Many years ago, my Aunt Elise Seal told me about the Circuit Rider’s Quilt. In frontier days, preachers were scarce and many would ride from settlement to settlement or town to town. Most Sundays there was not a preacher but, depending on where your little town or settlement was on the preacher’s circuit, the town could depend on the preacher to show up for certain Sundays, Wednesdays, and dinners on the ground.
There were no inns or hotels in those days, so the circuit riding preacher stayed with someone in the community where they were preaching. Most folks didn’t have a room, or a bed, or even bedding to spare. So, the ladies in each community would make a square or two for a quilt and, eventually, the squares would be tied togethe,r sometimes with buttons attached as decoration, or perhaps even quilted, maybe at a quilting bee. The finished quilt would be given to the preacher so he could carry his own bedding from community to community.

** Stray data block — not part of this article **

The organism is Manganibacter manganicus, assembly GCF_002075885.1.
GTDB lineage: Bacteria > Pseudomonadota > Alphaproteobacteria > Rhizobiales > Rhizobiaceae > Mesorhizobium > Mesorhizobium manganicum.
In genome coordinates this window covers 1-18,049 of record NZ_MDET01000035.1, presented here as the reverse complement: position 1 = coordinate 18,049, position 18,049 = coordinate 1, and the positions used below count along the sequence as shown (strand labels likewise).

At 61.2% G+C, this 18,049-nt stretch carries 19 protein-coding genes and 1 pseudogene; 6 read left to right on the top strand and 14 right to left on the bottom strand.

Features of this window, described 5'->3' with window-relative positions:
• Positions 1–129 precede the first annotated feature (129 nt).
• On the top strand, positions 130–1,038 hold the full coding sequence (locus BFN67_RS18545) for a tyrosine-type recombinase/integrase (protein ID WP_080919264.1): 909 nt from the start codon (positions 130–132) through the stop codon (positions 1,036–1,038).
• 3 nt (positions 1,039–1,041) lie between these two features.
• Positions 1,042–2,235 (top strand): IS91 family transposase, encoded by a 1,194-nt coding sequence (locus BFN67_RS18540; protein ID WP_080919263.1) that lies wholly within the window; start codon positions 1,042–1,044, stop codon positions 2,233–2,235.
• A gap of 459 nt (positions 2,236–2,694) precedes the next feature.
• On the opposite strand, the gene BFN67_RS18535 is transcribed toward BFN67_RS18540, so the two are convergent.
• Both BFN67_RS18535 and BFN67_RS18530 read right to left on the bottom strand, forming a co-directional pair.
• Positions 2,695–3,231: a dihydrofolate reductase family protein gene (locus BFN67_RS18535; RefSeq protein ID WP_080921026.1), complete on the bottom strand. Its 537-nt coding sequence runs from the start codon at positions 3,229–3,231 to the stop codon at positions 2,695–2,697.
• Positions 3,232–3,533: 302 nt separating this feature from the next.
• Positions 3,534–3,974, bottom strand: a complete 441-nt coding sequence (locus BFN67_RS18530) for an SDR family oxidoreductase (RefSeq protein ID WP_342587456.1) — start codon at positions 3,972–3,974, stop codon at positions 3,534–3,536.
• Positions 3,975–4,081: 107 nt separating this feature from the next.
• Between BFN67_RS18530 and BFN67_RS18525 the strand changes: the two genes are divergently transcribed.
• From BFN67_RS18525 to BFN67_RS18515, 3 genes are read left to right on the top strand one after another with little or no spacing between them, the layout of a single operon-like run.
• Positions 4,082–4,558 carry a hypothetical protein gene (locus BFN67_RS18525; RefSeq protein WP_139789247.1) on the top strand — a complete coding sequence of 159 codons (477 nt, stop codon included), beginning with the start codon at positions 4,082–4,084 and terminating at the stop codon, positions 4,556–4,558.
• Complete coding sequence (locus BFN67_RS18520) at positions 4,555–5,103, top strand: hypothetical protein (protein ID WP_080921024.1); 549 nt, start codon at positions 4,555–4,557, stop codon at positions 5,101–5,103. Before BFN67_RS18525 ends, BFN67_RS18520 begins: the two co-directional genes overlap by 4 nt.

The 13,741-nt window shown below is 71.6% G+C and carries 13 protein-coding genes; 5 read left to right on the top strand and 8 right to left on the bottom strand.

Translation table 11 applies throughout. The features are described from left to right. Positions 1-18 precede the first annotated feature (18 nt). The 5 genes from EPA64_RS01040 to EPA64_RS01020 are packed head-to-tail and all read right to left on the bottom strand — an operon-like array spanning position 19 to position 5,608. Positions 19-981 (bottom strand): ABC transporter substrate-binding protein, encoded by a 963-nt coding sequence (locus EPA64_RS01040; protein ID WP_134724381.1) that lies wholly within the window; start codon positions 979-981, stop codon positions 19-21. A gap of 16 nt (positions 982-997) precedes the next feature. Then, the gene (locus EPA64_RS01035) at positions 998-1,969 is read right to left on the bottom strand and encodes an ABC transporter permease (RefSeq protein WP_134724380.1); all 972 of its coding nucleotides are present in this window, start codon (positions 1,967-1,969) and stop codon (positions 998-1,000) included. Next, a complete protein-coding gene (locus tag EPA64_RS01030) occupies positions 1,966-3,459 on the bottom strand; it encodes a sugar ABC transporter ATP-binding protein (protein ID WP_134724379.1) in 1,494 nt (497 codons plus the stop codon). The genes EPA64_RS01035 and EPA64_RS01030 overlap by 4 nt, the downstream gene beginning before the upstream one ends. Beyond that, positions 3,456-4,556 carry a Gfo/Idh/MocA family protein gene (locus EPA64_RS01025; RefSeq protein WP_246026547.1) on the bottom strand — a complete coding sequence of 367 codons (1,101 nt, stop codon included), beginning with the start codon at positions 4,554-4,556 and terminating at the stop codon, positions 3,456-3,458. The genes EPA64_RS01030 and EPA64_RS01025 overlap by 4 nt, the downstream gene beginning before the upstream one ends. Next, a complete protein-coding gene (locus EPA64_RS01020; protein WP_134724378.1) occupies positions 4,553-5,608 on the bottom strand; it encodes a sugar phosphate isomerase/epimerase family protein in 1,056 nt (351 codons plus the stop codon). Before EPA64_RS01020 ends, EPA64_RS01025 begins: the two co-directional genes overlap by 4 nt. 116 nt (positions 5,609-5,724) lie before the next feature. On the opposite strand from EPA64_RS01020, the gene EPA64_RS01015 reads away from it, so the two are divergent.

~ Margie Gallagher, Secretary, Franklin County Arts Guild
Margie's memories of her Aunt Elsie Seal sparked an idea for a group art project during the Fall Heritage Festival in Cowan, TN. The event is September 15 through 17; click here for more info. The Franklin County Arts Guild is hosting a "mob art" project at its gallery, the Artisan Depot, in which the public is invited to create pieces that evoke the circuit rider's quilt. Weather permitting, Guild members will be in the courtyard to help with the project, and there will be bits and pieces of art materials from the gallery's new Art Supply Corner. Please make plans to stop by.